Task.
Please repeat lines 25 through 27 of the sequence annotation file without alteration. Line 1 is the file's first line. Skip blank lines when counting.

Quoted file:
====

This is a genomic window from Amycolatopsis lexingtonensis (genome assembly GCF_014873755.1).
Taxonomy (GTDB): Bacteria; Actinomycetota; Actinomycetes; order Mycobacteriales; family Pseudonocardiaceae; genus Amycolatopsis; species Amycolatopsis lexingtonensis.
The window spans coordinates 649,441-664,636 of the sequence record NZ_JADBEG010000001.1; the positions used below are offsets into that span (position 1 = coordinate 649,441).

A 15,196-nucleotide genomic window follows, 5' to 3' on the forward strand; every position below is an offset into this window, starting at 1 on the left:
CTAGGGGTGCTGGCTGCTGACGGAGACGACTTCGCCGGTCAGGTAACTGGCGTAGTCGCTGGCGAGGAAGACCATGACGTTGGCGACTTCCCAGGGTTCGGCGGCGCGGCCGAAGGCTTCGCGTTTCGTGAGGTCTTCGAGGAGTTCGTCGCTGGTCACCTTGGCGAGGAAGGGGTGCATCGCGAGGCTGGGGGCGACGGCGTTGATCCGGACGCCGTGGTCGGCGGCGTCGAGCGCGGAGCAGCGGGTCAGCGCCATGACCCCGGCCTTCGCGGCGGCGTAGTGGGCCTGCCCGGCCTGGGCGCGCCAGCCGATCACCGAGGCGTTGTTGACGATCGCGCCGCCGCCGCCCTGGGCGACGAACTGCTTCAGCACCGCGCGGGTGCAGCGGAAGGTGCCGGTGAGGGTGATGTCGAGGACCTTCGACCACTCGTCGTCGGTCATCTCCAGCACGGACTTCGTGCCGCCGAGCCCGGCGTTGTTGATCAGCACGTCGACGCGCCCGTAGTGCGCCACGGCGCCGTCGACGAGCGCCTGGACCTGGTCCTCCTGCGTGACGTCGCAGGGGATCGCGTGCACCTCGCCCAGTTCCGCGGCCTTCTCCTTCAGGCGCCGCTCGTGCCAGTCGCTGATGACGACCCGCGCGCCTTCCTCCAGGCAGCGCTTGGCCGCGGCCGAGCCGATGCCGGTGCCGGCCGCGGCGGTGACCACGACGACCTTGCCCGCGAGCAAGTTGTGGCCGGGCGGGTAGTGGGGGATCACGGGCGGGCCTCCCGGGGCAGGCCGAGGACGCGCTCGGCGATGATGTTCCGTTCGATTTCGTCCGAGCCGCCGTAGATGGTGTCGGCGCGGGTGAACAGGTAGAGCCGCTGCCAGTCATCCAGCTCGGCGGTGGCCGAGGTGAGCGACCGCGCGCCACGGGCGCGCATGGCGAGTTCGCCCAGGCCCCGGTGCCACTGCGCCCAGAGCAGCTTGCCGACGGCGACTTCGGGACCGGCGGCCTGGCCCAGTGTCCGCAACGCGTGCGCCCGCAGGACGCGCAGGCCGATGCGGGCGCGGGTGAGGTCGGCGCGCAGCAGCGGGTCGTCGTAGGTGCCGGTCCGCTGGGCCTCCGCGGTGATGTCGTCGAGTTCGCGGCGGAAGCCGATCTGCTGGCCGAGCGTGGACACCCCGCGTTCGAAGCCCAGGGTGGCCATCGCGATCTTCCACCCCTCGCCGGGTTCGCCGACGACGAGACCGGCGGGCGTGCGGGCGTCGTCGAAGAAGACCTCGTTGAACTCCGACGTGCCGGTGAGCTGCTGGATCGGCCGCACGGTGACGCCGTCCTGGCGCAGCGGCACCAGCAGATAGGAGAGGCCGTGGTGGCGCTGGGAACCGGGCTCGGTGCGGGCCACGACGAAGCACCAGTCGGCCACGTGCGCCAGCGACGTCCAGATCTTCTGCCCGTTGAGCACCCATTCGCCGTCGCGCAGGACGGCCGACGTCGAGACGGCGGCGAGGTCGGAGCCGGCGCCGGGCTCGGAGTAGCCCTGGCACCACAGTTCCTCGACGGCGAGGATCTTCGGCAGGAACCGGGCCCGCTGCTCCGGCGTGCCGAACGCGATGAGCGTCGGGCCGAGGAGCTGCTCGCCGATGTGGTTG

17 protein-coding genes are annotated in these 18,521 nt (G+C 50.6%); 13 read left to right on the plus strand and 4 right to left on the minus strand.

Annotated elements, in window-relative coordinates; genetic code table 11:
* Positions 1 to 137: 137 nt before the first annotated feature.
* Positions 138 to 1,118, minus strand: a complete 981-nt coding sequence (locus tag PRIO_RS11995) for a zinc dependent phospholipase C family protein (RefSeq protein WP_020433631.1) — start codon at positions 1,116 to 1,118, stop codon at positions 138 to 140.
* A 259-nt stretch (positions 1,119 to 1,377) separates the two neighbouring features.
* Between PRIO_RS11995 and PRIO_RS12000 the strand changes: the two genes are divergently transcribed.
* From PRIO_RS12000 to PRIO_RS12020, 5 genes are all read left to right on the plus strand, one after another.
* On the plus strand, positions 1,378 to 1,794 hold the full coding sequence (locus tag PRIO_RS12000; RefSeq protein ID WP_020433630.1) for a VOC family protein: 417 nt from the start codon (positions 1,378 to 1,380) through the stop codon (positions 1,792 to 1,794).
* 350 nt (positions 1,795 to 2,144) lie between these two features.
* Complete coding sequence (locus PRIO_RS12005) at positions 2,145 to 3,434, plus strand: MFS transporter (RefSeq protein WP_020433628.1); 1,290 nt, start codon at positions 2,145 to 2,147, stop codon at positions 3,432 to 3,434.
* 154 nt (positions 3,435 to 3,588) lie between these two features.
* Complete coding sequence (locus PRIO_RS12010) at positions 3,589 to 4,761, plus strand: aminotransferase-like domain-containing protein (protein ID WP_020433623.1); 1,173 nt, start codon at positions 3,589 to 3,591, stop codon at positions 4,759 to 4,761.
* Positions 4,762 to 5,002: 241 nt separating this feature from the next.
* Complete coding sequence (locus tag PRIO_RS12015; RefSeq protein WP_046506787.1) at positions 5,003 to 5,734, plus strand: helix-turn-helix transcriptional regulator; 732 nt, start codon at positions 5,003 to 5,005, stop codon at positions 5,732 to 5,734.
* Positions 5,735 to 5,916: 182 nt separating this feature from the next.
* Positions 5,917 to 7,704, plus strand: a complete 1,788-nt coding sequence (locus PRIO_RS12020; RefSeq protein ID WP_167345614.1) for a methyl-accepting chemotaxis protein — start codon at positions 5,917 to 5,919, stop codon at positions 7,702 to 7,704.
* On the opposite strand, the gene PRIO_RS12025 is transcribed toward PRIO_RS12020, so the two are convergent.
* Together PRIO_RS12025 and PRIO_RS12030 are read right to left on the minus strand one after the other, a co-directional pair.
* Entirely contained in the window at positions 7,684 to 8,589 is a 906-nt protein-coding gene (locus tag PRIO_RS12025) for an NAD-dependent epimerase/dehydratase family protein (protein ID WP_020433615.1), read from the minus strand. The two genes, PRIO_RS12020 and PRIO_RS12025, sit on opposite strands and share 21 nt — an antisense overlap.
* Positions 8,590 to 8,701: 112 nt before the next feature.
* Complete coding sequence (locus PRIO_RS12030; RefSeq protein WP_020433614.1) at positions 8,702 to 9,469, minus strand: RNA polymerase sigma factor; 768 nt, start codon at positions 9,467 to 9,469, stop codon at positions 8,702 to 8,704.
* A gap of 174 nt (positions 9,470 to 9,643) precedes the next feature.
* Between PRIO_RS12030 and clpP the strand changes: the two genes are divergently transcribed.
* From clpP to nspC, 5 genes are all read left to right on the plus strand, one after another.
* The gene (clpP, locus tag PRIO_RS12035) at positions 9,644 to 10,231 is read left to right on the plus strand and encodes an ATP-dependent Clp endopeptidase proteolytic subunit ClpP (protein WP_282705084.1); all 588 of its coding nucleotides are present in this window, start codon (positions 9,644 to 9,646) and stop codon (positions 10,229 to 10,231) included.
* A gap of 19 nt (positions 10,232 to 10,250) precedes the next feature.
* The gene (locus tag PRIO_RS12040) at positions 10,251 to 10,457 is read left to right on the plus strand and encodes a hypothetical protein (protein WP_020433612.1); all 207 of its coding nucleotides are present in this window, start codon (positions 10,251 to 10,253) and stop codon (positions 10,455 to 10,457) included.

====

* Positions 8,590 to 8,701: 112 nt before the next feature.
* Complete coding sequence (locus PRIO_RS12030; RefSeq protein WP_020433614.1) at positions 8,702 to 9,469, minus strand: RNA polymerase sigma factor; 768 nt, start codon at positions 9,467 to 9,469, stop codon at positions 8,702 to 8,704.
* A gap of 174 nt (positions 9,470 to 9,643) precedes the next feature.